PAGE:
Tuesday, May 1, 2007

Tips on shopping for CASHMERE

Today's marketplace has seen an ever-increasing demand for cashmere products. In order to help meet demand, some manufacturers have been "padding" their cashmere percentages listed on the garment tags, while some others use the coarser, thicker, and shorter hairs from the Kashmir goats and call it "cashmere." Pretty much any hair from the Kashmir goat can be called "cashmere," but there are great differences in quality.

The finest cashmere is the thinnest (diameter) and longest of the fibers. Longer, thinner fibers make for a much stronger and softer yarn. When spun into yarn, the longer fibers are much less likely to become separated from the yarn and pill. Pilling is basically the smaller strands of cashmere separating from the knit and bundling together.

ALL cashmere will pill, but the best quality will pill considerably less and practically STOP pilling after the first few wears. It's like the sweater is getting its "pilling" out of its system.

Alright, things to look for in shopping for CASHMERE:
  1. The label- Even department stores can be duped into buying lesser-quality cashmere so ALWAYS check the tag. People like to claim "cashmere sweaters on sale" or whatever. Then, you look at the tag and it's 5% cashmere... By law, all cashmere sweaters are required to be labeled with the percentage of cashmere, country of origin, and the name of manufacturer.
  2. Price- If a "100% Cashmere" sweater is retailed less than $200, it is probably a lesser quality. On SALE for $200 is great!
  3. Feel- Cashmere will be extraordinarily soft and should not feel rough at all. Lower quality can feel slightly prickly or rough. Most people who are allergic to wool (like myself) can wear cashmere with NO problem. Sometimes it doesn't feel rough to your hand, but try it on. Your stomach is more sensitive than your fingers.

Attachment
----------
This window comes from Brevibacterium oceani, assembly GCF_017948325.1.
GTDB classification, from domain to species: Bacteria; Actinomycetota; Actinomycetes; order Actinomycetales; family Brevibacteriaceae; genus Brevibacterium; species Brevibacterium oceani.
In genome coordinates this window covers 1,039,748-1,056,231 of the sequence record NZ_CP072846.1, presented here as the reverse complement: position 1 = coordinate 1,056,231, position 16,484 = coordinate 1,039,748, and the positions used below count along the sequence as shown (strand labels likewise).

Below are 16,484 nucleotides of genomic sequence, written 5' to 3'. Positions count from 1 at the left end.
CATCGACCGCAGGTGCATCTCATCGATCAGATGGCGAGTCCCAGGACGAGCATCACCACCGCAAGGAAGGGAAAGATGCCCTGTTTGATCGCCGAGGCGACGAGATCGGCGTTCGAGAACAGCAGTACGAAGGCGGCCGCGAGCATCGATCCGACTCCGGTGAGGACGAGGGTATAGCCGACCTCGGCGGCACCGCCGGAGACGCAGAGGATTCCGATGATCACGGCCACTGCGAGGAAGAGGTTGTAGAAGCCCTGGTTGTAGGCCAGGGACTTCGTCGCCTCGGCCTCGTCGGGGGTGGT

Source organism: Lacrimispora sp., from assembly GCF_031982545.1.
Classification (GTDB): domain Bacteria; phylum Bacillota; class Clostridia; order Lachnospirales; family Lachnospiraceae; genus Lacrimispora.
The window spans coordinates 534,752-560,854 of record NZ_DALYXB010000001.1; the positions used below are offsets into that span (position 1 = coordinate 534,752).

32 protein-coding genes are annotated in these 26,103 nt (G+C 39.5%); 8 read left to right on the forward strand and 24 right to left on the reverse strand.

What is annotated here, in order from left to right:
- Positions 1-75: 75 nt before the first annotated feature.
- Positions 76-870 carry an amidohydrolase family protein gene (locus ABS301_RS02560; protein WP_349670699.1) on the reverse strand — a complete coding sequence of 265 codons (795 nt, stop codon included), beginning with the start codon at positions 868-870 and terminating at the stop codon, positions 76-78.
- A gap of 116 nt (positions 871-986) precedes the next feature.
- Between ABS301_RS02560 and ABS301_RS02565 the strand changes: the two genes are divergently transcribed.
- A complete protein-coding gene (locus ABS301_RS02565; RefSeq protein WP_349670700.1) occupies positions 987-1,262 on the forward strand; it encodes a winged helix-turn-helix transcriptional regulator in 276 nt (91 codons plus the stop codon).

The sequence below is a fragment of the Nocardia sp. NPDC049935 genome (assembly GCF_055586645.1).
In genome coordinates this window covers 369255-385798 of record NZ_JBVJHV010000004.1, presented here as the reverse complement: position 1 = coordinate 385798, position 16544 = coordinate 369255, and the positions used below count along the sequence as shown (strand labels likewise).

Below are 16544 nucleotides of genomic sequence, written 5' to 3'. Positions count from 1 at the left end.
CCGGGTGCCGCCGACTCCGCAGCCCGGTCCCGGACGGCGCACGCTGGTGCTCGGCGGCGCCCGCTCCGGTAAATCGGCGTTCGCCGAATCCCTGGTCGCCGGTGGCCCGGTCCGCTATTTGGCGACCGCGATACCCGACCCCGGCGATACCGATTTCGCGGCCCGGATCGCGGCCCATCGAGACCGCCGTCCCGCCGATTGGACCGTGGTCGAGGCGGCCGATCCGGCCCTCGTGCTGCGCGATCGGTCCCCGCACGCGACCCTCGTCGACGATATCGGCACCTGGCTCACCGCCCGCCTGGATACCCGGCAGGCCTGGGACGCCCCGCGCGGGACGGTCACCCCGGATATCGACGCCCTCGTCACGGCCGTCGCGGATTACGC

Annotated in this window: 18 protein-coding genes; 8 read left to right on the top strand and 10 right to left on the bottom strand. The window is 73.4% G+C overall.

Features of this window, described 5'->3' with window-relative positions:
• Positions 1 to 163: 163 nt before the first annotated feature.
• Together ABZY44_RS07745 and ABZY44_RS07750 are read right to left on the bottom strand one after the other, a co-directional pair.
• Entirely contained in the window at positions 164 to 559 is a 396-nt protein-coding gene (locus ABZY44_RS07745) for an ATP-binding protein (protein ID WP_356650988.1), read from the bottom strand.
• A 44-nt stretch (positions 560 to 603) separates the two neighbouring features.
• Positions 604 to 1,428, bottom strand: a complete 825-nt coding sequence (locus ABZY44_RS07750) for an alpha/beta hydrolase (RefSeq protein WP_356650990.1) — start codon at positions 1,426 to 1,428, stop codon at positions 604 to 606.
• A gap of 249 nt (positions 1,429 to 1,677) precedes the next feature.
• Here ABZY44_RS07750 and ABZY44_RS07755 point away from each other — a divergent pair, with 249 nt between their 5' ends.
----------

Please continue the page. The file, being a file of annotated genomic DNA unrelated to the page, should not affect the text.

4. Look- If a sweater looks too "poofy" or extra fuzzy, don't buy it. Poofy=pilling. Cashmere should be tightly knit and look smooth. Even when it looks smooth, cashmere should be soft, light, and feel like you are wearing air.
  5. Look- Is it shiny? Yes? Don't buy it. More often than not, it is a cashmere blend. Usually, silk.
  6. Seams- Look inside the sweater and see how the seams have been done. If the seams have been serged, walk away. Serged seams is when the shape of a sweater has been cookie-cut from a large piece of cashmere and then sewn together on the edges to hide the raw edges. Knit cashmere sweaters will be put together as individual sections that were knit individually.
  7. Stretch- Cashmere should give a BIT, like all knit fabrics. If you pull from side to side and your sweater stays stretched in that shape, it is poor quality. Cashmere should rebound directly and quickly into its original shape.

I hope this helps you in your search for the best cashmere! If I think of more things to consider, I will add it!